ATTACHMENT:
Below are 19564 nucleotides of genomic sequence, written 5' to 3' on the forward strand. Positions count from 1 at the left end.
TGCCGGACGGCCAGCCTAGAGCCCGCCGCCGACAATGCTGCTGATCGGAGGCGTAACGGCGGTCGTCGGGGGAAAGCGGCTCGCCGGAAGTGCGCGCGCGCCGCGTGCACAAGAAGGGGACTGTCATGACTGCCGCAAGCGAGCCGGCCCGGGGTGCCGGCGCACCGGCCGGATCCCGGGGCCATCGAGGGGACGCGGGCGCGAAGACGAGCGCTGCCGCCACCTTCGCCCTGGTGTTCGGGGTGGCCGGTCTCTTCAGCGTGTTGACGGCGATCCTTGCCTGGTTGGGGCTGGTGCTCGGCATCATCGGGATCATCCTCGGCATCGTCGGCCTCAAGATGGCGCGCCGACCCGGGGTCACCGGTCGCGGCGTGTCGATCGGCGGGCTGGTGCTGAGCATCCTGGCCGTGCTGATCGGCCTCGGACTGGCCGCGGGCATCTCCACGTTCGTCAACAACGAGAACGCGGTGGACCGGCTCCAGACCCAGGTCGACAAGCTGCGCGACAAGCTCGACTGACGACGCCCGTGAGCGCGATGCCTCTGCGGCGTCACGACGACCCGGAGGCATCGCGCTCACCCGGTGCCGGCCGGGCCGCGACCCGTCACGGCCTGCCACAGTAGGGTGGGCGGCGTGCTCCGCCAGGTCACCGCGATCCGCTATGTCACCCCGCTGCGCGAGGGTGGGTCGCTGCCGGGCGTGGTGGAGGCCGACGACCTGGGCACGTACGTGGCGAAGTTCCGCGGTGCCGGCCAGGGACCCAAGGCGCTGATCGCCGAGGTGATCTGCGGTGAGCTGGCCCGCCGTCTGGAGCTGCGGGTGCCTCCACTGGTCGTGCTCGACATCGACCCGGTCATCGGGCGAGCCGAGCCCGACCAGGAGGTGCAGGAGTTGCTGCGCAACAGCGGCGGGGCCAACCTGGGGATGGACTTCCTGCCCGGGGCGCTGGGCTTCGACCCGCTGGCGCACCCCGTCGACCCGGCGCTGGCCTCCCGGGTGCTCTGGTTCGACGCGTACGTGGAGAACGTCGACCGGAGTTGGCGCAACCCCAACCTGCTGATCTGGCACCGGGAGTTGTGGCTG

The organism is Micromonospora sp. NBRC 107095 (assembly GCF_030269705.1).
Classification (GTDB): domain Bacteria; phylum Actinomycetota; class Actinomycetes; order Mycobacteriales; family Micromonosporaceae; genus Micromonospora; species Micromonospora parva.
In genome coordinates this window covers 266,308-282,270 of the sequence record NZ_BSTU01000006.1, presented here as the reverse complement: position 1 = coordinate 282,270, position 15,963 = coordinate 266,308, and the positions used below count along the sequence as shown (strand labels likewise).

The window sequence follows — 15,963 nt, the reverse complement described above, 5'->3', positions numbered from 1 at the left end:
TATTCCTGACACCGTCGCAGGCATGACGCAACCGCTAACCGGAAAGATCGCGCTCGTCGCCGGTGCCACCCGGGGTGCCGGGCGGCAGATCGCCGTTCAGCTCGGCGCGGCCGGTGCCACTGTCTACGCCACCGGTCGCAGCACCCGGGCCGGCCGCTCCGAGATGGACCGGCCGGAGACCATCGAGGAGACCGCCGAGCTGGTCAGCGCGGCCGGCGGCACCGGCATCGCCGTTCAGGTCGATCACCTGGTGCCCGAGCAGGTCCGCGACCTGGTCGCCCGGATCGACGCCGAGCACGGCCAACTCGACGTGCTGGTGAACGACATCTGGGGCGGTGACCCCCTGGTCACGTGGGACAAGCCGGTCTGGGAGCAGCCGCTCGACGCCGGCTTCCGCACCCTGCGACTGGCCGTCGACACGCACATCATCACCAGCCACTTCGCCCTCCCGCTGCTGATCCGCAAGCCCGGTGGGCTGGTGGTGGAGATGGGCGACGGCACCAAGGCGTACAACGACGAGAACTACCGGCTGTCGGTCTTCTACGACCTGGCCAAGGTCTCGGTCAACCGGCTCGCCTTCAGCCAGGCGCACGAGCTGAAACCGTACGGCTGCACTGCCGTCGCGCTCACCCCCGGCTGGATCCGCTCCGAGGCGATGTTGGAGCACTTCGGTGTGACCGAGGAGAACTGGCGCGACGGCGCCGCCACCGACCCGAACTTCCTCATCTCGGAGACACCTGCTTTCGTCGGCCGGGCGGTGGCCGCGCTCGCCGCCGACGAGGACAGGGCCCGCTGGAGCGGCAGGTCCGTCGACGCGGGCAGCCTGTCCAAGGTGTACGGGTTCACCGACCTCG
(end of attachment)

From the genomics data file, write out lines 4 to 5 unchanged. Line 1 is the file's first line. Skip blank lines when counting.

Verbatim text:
Classification (GTDB): domain Bacteria; phylum Actinomycetota; class Actinomycetes; order Mycobacteriales; family Micromonosporaceae; genus Micromonospora; species Micromonospora parva.
In genome coordinates this window covers 266,308-282,270 of the sequence record NZ_BSTU01000006.1, presented here as the reverse complement: position 1 = coordinate 282,270, position 15,963 = coordinate 266,308, and the positions used below count along the sequence as shown (strand labels likewise).